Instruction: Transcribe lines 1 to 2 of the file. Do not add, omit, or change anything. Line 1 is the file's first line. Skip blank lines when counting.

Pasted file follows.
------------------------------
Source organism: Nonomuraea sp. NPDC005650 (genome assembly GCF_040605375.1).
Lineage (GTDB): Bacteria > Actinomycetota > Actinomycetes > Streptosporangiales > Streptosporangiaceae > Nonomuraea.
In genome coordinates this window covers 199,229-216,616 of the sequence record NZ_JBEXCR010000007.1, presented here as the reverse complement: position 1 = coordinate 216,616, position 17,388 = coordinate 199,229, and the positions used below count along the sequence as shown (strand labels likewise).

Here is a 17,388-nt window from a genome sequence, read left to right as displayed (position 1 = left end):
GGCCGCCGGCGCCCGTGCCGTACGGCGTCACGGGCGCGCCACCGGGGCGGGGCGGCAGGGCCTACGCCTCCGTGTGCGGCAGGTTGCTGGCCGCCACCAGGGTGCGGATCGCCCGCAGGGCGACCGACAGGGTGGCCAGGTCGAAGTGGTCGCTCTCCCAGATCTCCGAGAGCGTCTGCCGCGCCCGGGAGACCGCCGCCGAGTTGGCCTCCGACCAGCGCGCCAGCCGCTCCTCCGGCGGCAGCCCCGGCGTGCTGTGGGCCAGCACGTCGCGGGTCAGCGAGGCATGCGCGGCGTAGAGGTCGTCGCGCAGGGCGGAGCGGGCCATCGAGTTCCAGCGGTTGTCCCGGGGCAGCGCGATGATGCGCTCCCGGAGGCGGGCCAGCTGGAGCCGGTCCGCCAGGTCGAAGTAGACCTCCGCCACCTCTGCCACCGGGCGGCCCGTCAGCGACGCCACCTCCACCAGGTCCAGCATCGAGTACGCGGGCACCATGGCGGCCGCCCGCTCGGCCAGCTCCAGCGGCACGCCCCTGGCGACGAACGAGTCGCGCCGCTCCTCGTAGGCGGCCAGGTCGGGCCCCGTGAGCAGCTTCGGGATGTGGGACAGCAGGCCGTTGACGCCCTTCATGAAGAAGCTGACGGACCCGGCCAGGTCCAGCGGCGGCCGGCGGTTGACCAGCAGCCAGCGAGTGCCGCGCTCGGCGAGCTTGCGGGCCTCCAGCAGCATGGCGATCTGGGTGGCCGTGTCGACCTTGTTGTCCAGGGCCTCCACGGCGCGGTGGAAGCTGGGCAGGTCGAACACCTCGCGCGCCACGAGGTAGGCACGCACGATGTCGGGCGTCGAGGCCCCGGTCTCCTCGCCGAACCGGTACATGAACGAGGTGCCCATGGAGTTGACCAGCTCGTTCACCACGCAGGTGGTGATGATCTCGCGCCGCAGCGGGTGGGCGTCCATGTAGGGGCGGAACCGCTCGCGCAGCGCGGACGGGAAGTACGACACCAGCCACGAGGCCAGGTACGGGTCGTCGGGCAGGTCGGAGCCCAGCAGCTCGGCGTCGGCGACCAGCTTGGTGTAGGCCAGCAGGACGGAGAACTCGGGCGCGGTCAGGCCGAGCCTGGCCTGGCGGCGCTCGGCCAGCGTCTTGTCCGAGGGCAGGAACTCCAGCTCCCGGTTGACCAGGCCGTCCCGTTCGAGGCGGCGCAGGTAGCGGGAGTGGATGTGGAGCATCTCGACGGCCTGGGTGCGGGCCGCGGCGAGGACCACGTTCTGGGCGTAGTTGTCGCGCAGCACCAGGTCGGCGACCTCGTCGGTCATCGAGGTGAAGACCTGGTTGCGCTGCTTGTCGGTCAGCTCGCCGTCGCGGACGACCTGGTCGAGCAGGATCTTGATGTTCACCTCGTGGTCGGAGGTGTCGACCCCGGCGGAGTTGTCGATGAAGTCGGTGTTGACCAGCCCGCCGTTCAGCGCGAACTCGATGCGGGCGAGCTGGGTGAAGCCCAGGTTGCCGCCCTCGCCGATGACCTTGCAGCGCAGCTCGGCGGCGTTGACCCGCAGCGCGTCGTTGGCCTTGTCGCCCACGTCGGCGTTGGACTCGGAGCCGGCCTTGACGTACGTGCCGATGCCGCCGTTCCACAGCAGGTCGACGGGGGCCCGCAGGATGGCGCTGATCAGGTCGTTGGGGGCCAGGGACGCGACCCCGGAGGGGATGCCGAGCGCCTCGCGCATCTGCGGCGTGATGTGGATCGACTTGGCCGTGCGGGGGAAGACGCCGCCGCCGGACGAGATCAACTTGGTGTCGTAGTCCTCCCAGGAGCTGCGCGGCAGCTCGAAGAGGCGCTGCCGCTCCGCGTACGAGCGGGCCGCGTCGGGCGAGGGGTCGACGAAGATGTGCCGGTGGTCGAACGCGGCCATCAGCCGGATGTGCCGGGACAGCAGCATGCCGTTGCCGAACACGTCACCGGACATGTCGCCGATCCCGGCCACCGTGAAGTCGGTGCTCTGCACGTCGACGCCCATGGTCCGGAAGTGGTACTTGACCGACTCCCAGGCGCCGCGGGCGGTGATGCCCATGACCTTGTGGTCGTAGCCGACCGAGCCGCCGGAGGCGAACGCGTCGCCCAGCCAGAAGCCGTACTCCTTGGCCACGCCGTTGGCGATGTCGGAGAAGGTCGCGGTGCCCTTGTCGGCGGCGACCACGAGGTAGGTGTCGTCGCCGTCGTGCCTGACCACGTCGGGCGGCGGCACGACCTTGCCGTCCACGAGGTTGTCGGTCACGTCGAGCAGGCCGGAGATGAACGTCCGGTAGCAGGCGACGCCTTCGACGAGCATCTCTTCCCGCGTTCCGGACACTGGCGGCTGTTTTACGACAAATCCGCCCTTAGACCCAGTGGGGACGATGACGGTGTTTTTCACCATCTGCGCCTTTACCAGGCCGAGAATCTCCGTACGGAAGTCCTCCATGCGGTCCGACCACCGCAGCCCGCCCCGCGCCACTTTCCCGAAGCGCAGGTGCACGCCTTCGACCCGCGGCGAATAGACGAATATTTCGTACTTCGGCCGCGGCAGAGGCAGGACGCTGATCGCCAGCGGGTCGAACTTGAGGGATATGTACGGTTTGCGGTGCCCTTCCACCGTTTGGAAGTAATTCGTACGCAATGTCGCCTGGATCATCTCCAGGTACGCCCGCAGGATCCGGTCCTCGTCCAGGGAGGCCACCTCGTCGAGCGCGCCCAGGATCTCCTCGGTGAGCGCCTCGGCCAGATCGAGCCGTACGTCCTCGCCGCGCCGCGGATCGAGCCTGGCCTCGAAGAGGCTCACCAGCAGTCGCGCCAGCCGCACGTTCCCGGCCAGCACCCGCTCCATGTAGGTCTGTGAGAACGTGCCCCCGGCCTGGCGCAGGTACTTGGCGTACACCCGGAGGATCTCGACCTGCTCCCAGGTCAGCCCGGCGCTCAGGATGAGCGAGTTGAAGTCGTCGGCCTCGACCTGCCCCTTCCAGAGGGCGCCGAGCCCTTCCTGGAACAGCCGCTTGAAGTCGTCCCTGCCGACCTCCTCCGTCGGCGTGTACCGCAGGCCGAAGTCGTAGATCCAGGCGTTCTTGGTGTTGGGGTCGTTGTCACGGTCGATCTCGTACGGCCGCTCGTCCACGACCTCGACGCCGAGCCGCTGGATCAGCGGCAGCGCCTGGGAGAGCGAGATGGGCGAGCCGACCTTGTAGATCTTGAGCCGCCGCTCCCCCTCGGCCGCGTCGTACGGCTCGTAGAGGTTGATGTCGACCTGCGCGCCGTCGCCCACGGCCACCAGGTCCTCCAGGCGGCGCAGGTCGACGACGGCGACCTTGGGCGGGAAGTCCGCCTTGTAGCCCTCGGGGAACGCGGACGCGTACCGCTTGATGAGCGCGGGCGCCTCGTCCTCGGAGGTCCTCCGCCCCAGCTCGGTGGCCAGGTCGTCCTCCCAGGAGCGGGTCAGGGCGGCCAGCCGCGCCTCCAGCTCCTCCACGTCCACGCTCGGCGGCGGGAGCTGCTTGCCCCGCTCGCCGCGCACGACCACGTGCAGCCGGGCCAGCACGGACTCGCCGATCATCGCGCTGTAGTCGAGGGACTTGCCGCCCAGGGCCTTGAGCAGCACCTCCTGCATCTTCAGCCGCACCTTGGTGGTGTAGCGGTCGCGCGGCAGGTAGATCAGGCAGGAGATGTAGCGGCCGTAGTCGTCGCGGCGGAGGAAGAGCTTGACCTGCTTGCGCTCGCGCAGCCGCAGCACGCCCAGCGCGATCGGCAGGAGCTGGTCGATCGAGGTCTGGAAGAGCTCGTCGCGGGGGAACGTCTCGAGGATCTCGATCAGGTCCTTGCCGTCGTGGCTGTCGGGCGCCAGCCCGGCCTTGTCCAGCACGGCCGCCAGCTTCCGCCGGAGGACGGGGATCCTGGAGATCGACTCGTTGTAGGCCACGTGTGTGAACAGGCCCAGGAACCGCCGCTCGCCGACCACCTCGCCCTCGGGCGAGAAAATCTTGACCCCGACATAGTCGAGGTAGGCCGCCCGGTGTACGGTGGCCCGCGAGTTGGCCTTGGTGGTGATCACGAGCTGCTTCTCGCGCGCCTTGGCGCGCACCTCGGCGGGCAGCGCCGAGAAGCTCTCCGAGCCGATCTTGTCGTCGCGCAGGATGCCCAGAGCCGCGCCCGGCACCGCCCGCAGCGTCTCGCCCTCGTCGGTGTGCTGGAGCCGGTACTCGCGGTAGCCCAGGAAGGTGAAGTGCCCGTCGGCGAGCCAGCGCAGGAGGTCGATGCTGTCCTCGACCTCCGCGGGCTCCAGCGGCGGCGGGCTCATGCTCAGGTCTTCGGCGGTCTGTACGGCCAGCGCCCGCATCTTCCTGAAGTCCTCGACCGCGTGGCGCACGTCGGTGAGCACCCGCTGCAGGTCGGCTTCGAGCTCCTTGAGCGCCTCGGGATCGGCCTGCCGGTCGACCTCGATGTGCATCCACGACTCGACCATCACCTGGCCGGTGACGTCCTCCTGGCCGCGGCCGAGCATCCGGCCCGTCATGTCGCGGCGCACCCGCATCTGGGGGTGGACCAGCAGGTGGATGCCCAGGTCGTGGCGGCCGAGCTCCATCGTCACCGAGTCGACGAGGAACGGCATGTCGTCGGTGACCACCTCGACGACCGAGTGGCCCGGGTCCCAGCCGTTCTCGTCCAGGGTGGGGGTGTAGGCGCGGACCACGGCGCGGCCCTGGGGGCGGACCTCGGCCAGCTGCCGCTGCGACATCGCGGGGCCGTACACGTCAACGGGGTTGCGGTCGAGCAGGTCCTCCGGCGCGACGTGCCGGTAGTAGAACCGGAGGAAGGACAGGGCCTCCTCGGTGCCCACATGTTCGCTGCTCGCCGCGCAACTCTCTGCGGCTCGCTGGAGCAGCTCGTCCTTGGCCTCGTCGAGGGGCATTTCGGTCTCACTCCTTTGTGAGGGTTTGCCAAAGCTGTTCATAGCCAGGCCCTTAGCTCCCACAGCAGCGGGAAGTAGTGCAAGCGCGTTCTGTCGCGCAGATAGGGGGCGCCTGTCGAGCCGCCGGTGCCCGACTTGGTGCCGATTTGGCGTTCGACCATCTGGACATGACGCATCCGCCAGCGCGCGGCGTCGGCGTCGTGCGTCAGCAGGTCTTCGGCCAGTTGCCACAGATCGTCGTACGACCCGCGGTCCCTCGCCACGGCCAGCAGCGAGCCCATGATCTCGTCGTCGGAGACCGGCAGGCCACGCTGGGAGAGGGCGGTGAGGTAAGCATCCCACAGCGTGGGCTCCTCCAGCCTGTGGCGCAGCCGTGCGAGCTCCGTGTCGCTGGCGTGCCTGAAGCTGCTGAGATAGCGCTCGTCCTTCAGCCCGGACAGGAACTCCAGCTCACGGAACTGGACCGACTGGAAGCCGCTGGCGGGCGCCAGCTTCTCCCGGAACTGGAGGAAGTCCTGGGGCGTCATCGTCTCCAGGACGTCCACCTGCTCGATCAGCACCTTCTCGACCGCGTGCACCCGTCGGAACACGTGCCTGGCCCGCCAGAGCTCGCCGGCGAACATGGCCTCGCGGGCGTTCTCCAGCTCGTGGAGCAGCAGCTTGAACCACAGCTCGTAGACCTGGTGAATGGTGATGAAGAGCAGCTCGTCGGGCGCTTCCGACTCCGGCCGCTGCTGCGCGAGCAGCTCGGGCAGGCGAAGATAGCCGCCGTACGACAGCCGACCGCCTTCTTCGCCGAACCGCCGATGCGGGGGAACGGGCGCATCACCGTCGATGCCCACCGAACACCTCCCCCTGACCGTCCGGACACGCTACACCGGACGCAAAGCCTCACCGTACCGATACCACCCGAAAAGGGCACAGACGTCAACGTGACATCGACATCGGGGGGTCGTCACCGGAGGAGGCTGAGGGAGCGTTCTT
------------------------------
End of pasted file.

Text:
Source organism: Nonomuraea sp. NPDC005650 (genome assembly GCF_040605375.1).
Lineage (GTDB): Bacteria > Actinomycetota > Actinomycetes > Streptosporangiales > Streptosporangiaceae > Nonomuraea.